Thursday, September 25, 2008

I Go To A Party And Become A Beekeeper

OK, so here’s the deal. I know I’ve been dragging out the Hybrid Oak thing for a while. But honest, I only have one more post to go about Hybrid Oaks (well until I find the next one anyway…) But yesterday I had the coolest lunch break ever- so cool, I just have to blog about it. Here’s what happened:

IMG_6807 About a month ago, we (Awesome Wife, Trifecta and I) went to a party. It was at a friend of my wife’s place down near the mouth of Little Cottonwood Canyon. They have a couple of acres, a beautiful yard, a small orchard, some pasture (they board horses), tons of beautiful, interesting shrubs and flowers, and a number of beehives. It was a great party, the kind where everyone- adults, spouses, kids- has a good time.

This Part Feels Like A Tangent But Isn’t

That last point is significant. Nowadays, most parties I go to fall into one of three categories:

1) Grown-up party we get invited to by one of my wife’s friends. My wife has a great time, I have a ”play-date” with the other husbands, who may or not be interesting, have anything in common with me, or be people I’d spend more than 30 seconds talking with in the real world.

2) Grown-up party we get invited to by one of my friends. I have a great time, but the incessant, single-themed talk of biking, skiing, camping and hiking trips quickly grows old for my non-outdoor-head wife.

Twins B-day 3) Kid’s parties. Our kids are constantly attending or hosting birthday parties. The good birthday parties are the “Drive-Bys.” You drive by, drop off your kid, pick him/her/them up 3 hours later. The bad kind are the “Parents-Attend-Too” party, where the adults are supposed to stay and “celebrate” as well, which invariably means making conversation with some of the oddest people (your kids’ friends’ parents) you’re ever likely to come across.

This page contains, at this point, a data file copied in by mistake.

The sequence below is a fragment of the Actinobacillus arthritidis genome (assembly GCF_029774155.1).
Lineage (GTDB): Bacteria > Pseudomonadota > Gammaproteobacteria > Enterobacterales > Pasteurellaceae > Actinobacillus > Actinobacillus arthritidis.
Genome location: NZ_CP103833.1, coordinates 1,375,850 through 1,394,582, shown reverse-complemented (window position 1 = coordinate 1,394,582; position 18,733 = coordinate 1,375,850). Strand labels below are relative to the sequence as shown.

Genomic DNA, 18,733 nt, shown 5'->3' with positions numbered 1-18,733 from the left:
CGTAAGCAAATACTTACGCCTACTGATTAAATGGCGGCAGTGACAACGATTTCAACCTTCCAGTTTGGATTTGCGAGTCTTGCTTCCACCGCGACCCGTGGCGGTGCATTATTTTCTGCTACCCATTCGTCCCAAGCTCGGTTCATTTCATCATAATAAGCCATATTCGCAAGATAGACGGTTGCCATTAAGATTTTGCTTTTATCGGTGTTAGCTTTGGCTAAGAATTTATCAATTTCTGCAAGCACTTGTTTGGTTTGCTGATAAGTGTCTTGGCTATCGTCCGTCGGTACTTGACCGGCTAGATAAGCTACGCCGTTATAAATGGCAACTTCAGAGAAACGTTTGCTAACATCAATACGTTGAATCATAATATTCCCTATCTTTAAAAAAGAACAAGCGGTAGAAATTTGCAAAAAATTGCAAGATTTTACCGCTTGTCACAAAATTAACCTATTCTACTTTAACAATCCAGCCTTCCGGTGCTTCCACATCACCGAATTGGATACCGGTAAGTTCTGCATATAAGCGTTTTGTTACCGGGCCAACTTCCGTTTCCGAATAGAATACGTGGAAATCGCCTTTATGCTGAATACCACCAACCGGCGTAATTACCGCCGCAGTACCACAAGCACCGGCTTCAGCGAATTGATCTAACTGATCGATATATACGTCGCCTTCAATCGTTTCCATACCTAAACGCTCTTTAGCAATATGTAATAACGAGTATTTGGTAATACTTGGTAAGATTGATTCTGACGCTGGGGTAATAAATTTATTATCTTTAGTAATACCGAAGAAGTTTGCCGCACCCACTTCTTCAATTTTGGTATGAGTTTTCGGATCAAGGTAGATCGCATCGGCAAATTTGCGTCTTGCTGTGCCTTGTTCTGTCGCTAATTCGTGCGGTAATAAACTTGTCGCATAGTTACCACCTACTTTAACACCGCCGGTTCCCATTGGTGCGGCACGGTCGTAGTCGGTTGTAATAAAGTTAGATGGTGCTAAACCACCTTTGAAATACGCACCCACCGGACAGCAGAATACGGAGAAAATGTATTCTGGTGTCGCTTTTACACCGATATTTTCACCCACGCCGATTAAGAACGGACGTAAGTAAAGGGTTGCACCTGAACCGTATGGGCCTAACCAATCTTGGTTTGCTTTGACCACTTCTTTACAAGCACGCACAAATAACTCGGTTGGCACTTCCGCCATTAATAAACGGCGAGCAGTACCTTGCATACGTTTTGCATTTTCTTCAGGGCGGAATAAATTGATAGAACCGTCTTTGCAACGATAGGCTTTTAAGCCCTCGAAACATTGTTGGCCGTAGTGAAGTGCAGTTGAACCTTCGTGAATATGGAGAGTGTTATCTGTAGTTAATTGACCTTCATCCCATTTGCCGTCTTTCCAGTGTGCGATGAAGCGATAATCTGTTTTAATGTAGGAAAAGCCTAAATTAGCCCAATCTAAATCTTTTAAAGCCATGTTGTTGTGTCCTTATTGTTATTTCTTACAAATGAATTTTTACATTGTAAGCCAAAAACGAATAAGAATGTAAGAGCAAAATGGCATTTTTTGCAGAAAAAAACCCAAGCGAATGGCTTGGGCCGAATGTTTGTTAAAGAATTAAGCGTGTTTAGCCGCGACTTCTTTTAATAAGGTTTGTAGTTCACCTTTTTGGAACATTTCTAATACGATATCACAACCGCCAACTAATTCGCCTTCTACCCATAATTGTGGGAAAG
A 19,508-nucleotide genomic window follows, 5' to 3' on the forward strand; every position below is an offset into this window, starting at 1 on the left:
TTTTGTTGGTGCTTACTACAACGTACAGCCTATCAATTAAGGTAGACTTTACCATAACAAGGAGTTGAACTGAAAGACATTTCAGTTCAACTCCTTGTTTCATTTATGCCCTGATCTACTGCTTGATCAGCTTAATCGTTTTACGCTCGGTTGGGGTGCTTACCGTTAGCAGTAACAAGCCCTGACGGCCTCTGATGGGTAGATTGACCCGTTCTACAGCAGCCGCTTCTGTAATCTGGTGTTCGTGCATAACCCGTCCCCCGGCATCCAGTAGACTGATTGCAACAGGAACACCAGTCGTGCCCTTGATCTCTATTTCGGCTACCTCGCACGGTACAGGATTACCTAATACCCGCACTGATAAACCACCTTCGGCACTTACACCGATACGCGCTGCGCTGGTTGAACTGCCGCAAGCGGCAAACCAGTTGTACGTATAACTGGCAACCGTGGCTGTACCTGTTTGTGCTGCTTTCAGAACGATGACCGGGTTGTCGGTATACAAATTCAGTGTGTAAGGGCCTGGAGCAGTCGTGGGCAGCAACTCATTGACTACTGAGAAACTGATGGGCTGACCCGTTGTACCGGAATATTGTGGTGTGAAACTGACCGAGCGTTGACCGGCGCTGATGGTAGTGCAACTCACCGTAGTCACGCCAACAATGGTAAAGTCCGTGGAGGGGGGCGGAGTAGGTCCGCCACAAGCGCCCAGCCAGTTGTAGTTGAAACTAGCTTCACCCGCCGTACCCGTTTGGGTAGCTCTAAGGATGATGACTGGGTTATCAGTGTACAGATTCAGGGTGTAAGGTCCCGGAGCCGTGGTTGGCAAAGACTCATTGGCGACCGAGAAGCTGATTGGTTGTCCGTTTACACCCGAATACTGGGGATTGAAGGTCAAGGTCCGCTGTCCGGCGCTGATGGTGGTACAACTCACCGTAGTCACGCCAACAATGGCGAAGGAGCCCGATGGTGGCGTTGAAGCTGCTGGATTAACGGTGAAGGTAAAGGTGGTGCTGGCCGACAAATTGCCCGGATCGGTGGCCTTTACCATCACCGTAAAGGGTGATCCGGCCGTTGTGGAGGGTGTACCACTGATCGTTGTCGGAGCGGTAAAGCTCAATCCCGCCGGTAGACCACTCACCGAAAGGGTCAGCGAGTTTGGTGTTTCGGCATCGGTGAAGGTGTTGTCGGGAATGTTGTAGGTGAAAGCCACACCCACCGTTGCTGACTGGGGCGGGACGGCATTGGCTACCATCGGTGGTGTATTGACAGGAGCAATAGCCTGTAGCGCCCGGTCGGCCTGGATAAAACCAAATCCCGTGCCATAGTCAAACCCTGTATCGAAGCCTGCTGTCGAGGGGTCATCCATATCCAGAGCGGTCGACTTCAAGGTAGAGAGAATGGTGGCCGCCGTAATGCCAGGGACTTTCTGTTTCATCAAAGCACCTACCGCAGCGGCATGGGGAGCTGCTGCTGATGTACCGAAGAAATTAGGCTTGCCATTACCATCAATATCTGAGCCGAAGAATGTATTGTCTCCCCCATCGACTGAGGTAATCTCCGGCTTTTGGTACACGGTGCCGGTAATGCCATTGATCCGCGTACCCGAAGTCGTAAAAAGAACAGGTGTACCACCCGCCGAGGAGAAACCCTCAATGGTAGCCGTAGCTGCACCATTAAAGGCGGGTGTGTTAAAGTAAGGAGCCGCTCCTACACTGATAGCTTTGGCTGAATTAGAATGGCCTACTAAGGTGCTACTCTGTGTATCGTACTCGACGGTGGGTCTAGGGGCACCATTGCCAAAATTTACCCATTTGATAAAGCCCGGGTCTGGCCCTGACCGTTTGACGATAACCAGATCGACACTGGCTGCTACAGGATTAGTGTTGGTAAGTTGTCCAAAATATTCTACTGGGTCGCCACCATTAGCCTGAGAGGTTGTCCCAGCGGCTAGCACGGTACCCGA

But this party was none of those 3. The hostess is a friend of my wife, but she was also the Twins’ pre-school teacher, and so many of their friends were there. And to round it out, her husband, a bright friendly guy I met for the first time that night, is a beekeeper.

666px-HoneyBeeAnatomy For years I’ve been fascinated by bees. I’ve read probably ½ a dozen bee-related books, and there’s so much about them I find interesting: their communal societies, their venom, their role as pollinators, their bizarre genetic model, and of course, honey. I’ve always wanted to try my hand at beekeeping, but it’s sort of been like hunting for me; I’ve always been curious to try it, but no one in my family ever did it, and I’m not close to anyone who does it regularly today.

The host-husband- let’s call him “Spence”- was eager to talk bees with a fellow enthusiast, and we spent a good part of the evening touring his hives, looking at gear and talking about honey harvests. At the end of the night he invited me to join him to help harvest the honey in a week or so.

One delay led to another- logistics, travel, weather issues- and we missed several tentatively planned harvest dates. Finally yesterday morning I got an email; Spence has Wednesdays off, and was planning to harvest that day. A quick phone call, a moved meeting, and I was back at Spence’s place donning a bee veil and heavy gloves, ready to spend my lunch “hour” as an assistant beekeeper.